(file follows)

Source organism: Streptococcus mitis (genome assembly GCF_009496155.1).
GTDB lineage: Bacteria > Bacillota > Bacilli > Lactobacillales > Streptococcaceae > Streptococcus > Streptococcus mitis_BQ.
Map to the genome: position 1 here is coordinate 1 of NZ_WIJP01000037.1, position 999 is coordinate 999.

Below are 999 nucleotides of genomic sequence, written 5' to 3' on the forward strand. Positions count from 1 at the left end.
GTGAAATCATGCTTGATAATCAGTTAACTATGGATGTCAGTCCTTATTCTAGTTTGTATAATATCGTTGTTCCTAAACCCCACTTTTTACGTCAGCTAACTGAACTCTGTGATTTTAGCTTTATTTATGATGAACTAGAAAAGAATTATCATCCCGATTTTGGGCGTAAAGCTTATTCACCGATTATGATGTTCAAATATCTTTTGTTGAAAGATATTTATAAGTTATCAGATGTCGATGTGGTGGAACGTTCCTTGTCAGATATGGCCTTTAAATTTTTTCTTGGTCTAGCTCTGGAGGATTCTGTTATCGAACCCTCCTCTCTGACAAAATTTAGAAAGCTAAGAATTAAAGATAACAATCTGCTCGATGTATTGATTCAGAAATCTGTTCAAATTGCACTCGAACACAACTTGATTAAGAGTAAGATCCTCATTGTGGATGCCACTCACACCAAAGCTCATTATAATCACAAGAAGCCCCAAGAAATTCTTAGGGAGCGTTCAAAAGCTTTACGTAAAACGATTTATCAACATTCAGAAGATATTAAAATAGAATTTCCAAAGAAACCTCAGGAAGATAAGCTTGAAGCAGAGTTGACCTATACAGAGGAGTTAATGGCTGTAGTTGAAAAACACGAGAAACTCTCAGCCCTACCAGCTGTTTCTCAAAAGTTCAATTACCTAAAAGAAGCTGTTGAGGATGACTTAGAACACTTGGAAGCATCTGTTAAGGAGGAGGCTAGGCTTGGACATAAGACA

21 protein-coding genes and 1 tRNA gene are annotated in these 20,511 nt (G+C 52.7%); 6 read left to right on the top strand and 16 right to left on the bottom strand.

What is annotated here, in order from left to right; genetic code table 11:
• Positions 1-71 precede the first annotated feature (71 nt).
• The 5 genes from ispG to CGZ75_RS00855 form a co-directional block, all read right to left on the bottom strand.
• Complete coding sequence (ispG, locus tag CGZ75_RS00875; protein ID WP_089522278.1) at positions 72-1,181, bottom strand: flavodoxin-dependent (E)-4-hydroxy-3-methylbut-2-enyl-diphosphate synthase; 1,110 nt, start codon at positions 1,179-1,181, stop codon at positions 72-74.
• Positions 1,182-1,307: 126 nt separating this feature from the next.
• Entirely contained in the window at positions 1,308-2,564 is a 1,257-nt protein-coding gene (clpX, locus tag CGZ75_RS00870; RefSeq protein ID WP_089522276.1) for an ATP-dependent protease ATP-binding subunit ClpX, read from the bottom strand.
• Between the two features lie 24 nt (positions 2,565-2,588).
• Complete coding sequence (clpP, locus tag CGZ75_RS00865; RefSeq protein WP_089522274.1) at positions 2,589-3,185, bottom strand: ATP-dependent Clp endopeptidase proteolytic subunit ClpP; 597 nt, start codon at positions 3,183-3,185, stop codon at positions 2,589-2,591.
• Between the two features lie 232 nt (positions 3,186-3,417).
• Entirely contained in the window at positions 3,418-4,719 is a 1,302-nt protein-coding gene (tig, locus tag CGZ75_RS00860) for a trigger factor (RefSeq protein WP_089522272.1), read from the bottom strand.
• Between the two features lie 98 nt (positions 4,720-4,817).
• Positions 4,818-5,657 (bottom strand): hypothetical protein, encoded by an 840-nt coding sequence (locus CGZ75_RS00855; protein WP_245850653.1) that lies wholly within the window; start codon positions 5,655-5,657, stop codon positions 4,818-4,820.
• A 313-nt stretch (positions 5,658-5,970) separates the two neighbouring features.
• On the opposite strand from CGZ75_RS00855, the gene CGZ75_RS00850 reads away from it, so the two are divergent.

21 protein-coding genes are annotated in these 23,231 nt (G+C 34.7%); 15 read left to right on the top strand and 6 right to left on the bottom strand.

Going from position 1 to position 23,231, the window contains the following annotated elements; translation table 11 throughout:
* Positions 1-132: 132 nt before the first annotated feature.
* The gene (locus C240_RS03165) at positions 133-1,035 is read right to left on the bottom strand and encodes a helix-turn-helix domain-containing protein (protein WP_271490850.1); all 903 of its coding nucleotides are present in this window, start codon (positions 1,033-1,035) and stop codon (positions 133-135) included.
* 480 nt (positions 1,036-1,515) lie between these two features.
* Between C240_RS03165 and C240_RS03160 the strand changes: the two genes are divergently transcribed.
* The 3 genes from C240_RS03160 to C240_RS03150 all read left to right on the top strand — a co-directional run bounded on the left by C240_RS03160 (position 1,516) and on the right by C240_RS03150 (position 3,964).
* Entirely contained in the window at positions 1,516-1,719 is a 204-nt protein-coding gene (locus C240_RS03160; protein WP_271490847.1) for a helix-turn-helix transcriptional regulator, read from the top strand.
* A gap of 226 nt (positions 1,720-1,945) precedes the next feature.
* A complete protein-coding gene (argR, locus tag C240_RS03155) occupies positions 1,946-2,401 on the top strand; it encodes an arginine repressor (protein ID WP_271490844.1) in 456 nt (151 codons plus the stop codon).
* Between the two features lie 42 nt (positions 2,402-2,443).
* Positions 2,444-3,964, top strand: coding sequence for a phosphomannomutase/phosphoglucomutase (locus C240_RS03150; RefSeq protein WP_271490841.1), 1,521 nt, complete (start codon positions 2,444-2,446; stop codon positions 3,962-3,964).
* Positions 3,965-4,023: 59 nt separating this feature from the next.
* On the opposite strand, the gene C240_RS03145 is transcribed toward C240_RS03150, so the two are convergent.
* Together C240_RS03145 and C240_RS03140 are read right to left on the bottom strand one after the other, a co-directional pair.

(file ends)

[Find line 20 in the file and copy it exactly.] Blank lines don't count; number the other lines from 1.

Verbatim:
• On the opposite strand from CGZ75_RS00855, the gene CGZ75_RS00850 reads away from it, so the two are divergent.